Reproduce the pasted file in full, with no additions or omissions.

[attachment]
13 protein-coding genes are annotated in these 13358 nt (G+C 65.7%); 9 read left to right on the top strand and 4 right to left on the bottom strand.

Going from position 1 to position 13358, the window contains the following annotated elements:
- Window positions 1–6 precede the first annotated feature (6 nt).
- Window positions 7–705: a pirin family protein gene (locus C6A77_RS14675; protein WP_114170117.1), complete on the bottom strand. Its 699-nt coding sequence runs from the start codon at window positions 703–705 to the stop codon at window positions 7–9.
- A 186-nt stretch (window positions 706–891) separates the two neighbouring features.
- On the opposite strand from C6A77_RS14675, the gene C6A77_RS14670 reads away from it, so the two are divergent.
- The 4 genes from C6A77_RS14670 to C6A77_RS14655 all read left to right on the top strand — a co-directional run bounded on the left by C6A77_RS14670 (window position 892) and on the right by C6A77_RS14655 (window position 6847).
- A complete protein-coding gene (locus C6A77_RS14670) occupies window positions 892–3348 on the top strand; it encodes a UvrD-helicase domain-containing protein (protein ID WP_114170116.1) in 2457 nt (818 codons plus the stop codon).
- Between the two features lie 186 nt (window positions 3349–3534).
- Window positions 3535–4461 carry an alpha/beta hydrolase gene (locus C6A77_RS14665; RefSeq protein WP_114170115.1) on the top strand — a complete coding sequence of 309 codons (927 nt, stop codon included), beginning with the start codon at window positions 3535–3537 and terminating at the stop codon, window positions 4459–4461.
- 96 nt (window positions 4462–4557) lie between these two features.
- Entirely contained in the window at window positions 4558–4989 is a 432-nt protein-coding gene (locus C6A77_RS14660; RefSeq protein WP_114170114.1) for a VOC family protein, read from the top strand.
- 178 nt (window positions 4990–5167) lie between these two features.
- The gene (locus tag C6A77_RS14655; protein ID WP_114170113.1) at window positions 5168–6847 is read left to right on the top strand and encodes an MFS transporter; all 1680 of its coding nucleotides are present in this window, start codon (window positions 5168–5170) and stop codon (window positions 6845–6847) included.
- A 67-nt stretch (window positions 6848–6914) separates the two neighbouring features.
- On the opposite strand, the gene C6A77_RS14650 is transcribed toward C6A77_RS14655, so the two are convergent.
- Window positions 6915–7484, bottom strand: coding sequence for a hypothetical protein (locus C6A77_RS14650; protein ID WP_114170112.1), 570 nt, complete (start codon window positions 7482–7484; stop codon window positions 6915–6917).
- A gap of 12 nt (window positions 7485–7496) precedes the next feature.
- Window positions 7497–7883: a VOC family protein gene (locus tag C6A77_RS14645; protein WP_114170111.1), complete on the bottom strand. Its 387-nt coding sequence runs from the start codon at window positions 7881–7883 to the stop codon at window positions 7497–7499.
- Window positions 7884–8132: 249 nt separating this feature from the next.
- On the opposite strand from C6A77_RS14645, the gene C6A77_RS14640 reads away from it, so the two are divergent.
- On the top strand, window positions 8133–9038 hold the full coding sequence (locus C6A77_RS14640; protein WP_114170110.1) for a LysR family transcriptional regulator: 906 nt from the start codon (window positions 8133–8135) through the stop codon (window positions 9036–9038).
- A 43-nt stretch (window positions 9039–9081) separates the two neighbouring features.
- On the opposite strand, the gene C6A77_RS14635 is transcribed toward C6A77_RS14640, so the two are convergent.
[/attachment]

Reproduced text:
13 protein-coding genes are annotated in these 13358 nt (G+C 65.7%); 9 read left to right on the top strand and 4 right to left on the bottom strand.

Going from position 1 to position 13358, the window contains the following annotated elements:
- Window positions 1–6 precede the first annotated feature (6 nt).
- Window positions 7–705: a pirin family protein gene (locus C6A77_RS14675; protein WP_114170117.1), complete on the bottom strand. Its 699-nt coding sequence runs from the start codon at window positions 703–705 to the stop codon at window positions 7–9.
- A 186-nt stretch (window positions 706–891) separates the two neighbouring features.
- On the opposite strand from C6A77_RS14675, the gene C6A77_RS14670 reads away from it, so the two are divergent.
- The 4 genes from C6A77_RS14670 to C6A77_RS14655 all read left to right on the top strand — a co-directional run bounded on the left by C6A77_RS14670 (window position 892) and on the right by C6A77_RS14655 (window position 6847).
- A complete protein-coding gene (locus C6A77_RS14670) occupies window positions 892–3348 on the top strand; it encodes a UvrD-helicase domain-containing protein (protein ID WP_114170116.1) in 2457 nt (818 codons plus the stop codon).
- Between the two features lie 186 nt (window positions 3349–3534).
- Window positions 3535–4461 carry an alpha/beta hydrolase gene (locus C6A77_RS14665; RefSeq protein WP_114170115.1) on the top strand — a complete coding sequence of 309 codons (927 nt, stop codon included), beginning with the start codon at window positions 3535–3537 and terminating at the stop codon, window positions 4459–4461.
- 96 nt (window positions 4462–4557) lie between these two features.
- Entirely contained in the window at window positions 4558–4989 is a 432-nt protein-coding gene (locus C6A77_RS14660; RefSeq protein WP_114170114.1) for a VOC family protein, read from the top strand.
- 178 nt (window positions 4990–5167) lie between these two features.
- The gene (locus tag C6A77_RS14655; protein ID WP_114170113.1) at window positions 5168–6847 is read left to right on the top strand and encodes an MFS transporter; all 1680 of its coding nucleotides are present in this window, start codon (window positions 5168–5170) and stop codon (window positions 6845–6847) included.
- A 67-nt stretch (window positions 6848–6914) separates the two neighbouring features.
- On the opposite strand, the gene C6A77_RS14650 is transcribed toward C6A77_RS14655, so the two are convergent.
- Window positions 6915–7484, bottom strand: coding sequence for a hypothetical protein (locus C6A77_RS14650; protein ID WP_114170112.1), 570 nt, complete (start codon window positions 7482–7484; stop codon window positions 6915–6917).
- A gap of 12 nt (window positions 7485–7496) precedes the next feature.
- Window positions 7497–7883: a VOC family protein gene (locus tag C6A77_RS14645; protein WP_114170111.1), complete on the bottom strand. Its 387-nt coding sequence runs from the start codon at window positions 7881–7883 to the stop codon at window positions 7497–7499.
- Window positions 7884–8132: 249 nt separating this feature from the next.
- On the opposite strand from C6A77_RS14645, the gene C6A77_RS14640 reads away from it, so the two are divergent.
- On the top strand, window positions 8133–9038 hold the full coding sequence (locus C6A77_RS14640; protein WP_114170110.1) for a LysR family transcriptional regulator: 906 nt from the start codon (window positions 8133–8135) through the stop codon (window positions 9036–9038).
- A 43-nt stretch (window positions 9039–9081) separates the two neighbouring features.
- On the opposite strand, the gene C6A77_RS14635 is transcribed toward C6A77_RS14640, so the two are convergent.